The Big Short is a movie about the 2007~2009 Global Financial Crisis, with an ensemble cast that included Christian Bale, Ryan Gosling, Steve Carell, Brad Pitt and a host of cameos. It’s directed by Adam McKay, best known for his work on the Anchorman movies and last year’s MARVEL Blockbuster Ant-Man, and produced by Brad Pitt’s production company, Plan B Entertainment (so Brad’s got a lot of his own money invested in this one).
The story of this version of the GFC is a little different from the one most people know, and is based on the book by Michael Lewis (who is famous for his other books/movies The Blind Side and Moneyball). So in all, there is some serious Hollywood talent involved here, both in front of and behind the camera.
Most people are aware that the 2007~2009 Global Financial Crisis was caused by the greed of Wall Street selling and re-selling bonds based on American mortgages. However, due to everyone’s desire to make lots and lots of money (mostly via commission), these mortgages over the years became more and more risky, and nonviable. So when those home loans were unable to be repaid and collapsed, so did the bonds based on those mortgages, and thus the GFC occurred.
This movie tells that story from a different perspective though – it’s is about the few small groups of financial wizards who saw the GFC coming well before anyone else did, and then cannily bought mortgage bond insurance (which had never been done before) against the time when those mortgages would fail. Wall Street laughed at them and took their money for that insurance (which was in the millions) – after all, these guys were betting against the might of the American Economy, or “shorting” it. These few guys were complete idiots, right? Wrong. As the American and the World Economy tanked, these ‘little guys’ made lots and lots of money as a result. A tragic situation to make their money in this way, but very smart to do so. You’ll be screaming at Wall Street and the big corporate wan….. errr… bankers who believed that they were infallible in all that they did in their quest to make more and more money.
The story is told in 3 sub-stories: Christian Bale is Dr Michael Burry, the first investment guru to spot the GFC coming, years out, and then being the first to ask for mortgage bond insurance. Ryan Gosling and Steve Carell form part of the second story, with Gosling’s character catching wind of what Dr Burry was up to and then bringing in Mark Baum’s (Carell’s) small investment firm to take out their own insurance. And the third sub-story tells of two ‘garage investors’ (guys who play the stock market from their garage at home) who caught wind of what Burry and Baum were doing, and then set out with a former investment guru of their own (Brad Pitt) to short the mortgage bond market themselves.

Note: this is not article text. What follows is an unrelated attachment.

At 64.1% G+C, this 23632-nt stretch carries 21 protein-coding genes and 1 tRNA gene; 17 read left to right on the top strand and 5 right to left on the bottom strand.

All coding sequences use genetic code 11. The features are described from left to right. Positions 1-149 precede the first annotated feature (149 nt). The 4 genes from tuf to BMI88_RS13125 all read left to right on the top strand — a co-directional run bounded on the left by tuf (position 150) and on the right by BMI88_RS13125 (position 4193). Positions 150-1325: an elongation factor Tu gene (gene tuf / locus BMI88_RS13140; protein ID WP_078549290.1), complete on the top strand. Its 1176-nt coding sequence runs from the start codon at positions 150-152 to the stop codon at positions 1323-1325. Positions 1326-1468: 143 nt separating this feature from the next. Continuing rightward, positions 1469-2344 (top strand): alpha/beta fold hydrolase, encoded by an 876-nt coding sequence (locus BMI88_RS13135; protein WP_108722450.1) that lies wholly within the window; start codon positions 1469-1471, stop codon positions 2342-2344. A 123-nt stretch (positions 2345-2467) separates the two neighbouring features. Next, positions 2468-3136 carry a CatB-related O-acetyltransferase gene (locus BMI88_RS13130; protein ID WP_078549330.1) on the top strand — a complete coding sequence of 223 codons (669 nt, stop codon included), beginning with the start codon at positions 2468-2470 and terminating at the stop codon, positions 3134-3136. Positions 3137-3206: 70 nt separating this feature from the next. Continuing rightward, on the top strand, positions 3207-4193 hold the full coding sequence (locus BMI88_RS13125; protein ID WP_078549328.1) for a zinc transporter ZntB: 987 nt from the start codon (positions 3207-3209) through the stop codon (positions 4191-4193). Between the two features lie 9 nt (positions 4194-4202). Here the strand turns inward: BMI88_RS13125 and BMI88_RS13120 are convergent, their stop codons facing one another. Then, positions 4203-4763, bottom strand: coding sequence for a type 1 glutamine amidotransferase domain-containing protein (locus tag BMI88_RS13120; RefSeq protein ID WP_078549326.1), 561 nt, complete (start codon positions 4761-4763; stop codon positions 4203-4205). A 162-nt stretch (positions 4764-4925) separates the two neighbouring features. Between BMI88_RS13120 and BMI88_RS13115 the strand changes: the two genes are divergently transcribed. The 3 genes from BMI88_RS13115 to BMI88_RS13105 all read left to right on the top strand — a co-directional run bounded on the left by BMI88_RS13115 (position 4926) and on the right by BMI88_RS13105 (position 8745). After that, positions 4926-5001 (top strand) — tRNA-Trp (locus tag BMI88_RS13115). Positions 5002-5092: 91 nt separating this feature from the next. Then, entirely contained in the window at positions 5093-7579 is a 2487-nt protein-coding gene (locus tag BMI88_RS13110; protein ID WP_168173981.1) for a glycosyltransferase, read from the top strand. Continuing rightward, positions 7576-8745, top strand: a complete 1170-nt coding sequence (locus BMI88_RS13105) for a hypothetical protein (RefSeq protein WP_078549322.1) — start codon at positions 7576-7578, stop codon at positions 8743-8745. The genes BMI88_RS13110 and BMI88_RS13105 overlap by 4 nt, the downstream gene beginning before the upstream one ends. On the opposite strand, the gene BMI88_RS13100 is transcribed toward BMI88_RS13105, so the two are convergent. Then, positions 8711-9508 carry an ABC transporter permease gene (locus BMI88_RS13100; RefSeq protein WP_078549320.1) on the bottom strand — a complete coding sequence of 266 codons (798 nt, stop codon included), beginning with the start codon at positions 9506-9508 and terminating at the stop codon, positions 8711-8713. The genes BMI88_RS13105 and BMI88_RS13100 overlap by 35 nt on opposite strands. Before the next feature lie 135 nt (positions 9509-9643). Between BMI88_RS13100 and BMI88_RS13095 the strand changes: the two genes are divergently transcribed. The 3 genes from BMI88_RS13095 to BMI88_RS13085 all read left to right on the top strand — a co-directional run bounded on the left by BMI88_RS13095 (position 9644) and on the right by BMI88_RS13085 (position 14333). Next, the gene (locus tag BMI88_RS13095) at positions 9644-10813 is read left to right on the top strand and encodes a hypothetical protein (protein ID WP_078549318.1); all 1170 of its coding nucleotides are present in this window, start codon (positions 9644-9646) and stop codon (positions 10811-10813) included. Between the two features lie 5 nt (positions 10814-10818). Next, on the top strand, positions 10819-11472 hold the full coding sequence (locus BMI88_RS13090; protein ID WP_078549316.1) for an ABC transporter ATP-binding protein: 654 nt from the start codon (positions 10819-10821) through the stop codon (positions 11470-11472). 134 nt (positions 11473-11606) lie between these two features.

Bale, Gosling and Pitt have smallish roles on screen, and they do very well in their parts, but given the size of these roles, nearly anyone could have played those characters. For me, Steve Carell was the star of this movie, proving once again he’s not just a comedic actor, handling this meaty, dramatic role with aplomb. I swear you’ll be cheering for him as the film goes on. The storylines of Mark Baum and his investment firm and the ‘garage investors’ are brilliant, and Bale’s tale of Dr Michael Burry is interwoven between those other two plots. There are also several cameos spaced throughout the movie which also help explain really well what happened to cause the GFC. By the end, you’ll wonder how everyone on Wall Street wasn’t charged with fraud and thrown in jail.
I love intelligent films. The Big Short is a very intelligent film. It has a lot of humour in it, and director Adam McKay has created a brilliant production – it’s no surprise to me that the film is nominated for Best Editing, Best Adapted Screenplay (Michael Lewis), Best Director (Adam McKay), Best Supporting Actor (Christian Bale) and Best Picture at the Academy Awards in a couple of weeks time.
By David Emms